In another aspect, the disclosure provides a method of bonding a composite element to a foam tape layer, the method comprising: providing a composite element comprising a polymer and particulate dispersed in the polymer; providing a primer comprising an amino-substituted organosilane ester and a solvent; providing a foam layer having a first adhesive layer disposed on a first major surface of the foam layer; disposing the primer onto the composite element, the first adhesive layer, or both, to form a primer layer; and bringing together the composite element and the first adhesive layer, wherein the primer layer is positioned between the composite element and the first adhesive layer.

In another aspect, the disclosure provides a primer composition comprising: an amino-substituted organosilane ester; and an amidine catalyst, wherein the amidine catalyst is a bicyclic amidine. In some embodiments, the bicyclic amidine is 1,8-diazabicyclo[5.4.0]undec-7-ene (DBU).

Useful articles of the present disclosure include automobile wheel weights.

BRIEF DESCRIPTION OF THE DRAWINGS

FIG. 1 is a profile view of an exemplary embodiment of an article of the present disclosure.

FIG. 2 is a profile view of an exemplary embodiment of an article of the present disclosure.

FIG. 3A is a profile view of an exemplary embodiment of an article of the present disclosure.

FIG. 3B is an isometric view of an exemplary embodiment of an article of the present disclosure.

FIGS. 4A to 4C illustrate stages in an exemplary embodiment of a method of the present disclosure.

FIG. 5 illustrates an exemplary embodiment of an article of the present disclosure including a substrate, where the substrate is a wheel.

Like reference numbers in the various figures indicate like elements. Some elements may be present in identical or equivalent multiples; in such cases only one or more representative elements may be designated by a reference number but it will be understood that such reference numbers apply to all such identical elements. Unless otherwise indicated, all figures and drawings in this document are not to scale and are chosen for the purpose of illustrating different embodiments of the invention. In particular the dimensions of the various components are depicted in illustrative terms only, and no relationship between the dimensions of the various components should be inferred from the drawings, unless so indicated. Although terms such as “top”, bottom”, “upper”, lower“, “under”, “over”, “front”, “back”, “outward”, “inward”, “up” and “down”, and “first” and “second” may be used in this disclosure, it should be understood that those terms are used in their relative sense only unless otherwise noted. In particular, in some embodiments certain components may be present in interchangeable and/or identical multiples (e.g., pairs). For these components, the designation of “first” and “second” may apply to the order of use, as noted herein (with it being irrelevant as to which one of the components is selected to be used first).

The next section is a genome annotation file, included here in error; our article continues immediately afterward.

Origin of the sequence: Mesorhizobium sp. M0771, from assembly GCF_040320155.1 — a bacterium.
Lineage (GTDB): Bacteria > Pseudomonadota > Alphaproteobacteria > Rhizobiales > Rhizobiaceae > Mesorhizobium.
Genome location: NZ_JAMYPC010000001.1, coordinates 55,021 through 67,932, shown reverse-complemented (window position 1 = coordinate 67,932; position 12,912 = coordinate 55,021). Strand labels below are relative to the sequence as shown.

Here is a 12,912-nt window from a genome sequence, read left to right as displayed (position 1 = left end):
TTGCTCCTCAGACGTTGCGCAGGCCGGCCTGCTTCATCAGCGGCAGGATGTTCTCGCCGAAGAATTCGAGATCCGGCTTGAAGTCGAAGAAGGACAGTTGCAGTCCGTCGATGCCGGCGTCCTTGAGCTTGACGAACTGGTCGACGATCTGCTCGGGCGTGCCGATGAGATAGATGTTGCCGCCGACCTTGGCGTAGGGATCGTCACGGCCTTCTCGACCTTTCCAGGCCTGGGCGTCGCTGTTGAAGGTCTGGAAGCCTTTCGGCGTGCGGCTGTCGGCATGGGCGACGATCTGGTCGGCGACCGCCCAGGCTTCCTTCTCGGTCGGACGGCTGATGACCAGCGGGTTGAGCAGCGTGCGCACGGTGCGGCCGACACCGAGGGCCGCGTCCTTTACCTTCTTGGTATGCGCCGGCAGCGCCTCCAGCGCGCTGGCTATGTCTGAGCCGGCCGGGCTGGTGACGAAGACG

DETAILED DESCRIPTION

FIG. 1 illustrates an exemplary embodiment of an article 100 of the present description, including: a composite element (or layer) 110, a primer layer 130, a first adhesive layer 140, and an optional foam layer 120, wherein primer layer 130 bonds together the composite element 110 and first adhesive layer 140. When foam layer 120 is used, first adhesive layer 140 is positioned between primer layer 130 and foam layer 120. Composite element 110 can include particulate 115 dispersed in a polymer matrix (or layer) 111. The particulate 115 can comprise metal (i.e., elemental or alloyed), inorganic non-metal, or organic materials, and polymer matrix 111 can comprises any suitable polymeric material (e.g., a fluoropolymer).